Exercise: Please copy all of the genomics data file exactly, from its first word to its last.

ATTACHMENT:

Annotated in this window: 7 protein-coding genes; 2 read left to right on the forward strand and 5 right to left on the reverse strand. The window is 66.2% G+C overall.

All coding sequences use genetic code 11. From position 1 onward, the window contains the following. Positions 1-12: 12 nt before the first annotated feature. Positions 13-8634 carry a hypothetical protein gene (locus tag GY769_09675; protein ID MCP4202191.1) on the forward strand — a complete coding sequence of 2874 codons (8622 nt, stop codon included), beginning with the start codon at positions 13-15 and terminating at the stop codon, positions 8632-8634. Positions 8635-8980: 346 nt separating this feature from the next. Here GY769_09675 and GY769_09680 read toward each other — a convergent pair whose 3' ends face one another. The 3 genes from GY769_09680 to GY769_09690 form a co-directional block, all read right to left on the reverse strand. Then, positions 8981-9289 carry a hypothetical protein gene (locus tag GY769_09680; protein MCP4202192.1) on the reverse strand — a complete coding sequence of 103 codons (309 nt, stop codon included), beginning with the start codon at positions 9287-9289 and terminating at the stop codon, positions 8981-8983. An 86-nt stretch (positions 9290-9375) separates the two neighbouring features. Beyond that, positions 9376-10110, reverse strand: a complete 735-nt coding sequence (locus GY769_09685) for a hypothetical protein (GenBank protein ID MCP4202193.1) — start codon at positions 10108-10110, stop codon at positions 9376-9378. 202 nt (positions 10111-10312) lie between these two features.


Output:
Annotated in this window: 7 protein-coding genes; 2 read left to right on the forward strand and 5 right to left on the reverse strand. The window is 66.2% G+C overall.

All coding sequences use genetic code 11. From position 1 onward, the window contains the following. Positions 1-12: 12 nt before the first annotated feature. Positions 13-8634 carry a hypothetical protein gene (locus tag GY769_09675; protein ID MCP4202191.1) on the forward strand — a complete coding sequence of 2874 codons (8622 nt, stop codon included), beginning with the start codon at positions 13-15 and terminating at the stop codon, positions 8632-8634. Positions 8635-8980: 346 nt separating this feature from the next. Here GY769_09675 and GY769_09680 read toward each other — a convergent pair whose 3' ends face one another. The 3 genes from GY769_09680 to GY769_09690 form a co-directional block, all read right to left on the reverse strand. Then, positions 8981-9289 carry a hypothetical protein gene (locus tag GY769_09680; protein MCP4202192.1) on the reverse strand — a complete coding sequence of 103 codons (309 nt, stop codon included), beginning with the start codon at positions 9287-9289 and terminating at the stop codon, positions 8981-8983. An 86-nt stretch (positions 9290-9375) separates the two neighbouring features. Beyond that, positions 9376-10110, reverse strand: a complete 735-nt coding sequence (locus GY769_09685) for a hypothetical protein (GenBank protein ID MCP4202193.1) — start codon at positions 10108-10110, stop codon at positions 9376-9378. 202 nt (positions 10111-10312) lie between these two features.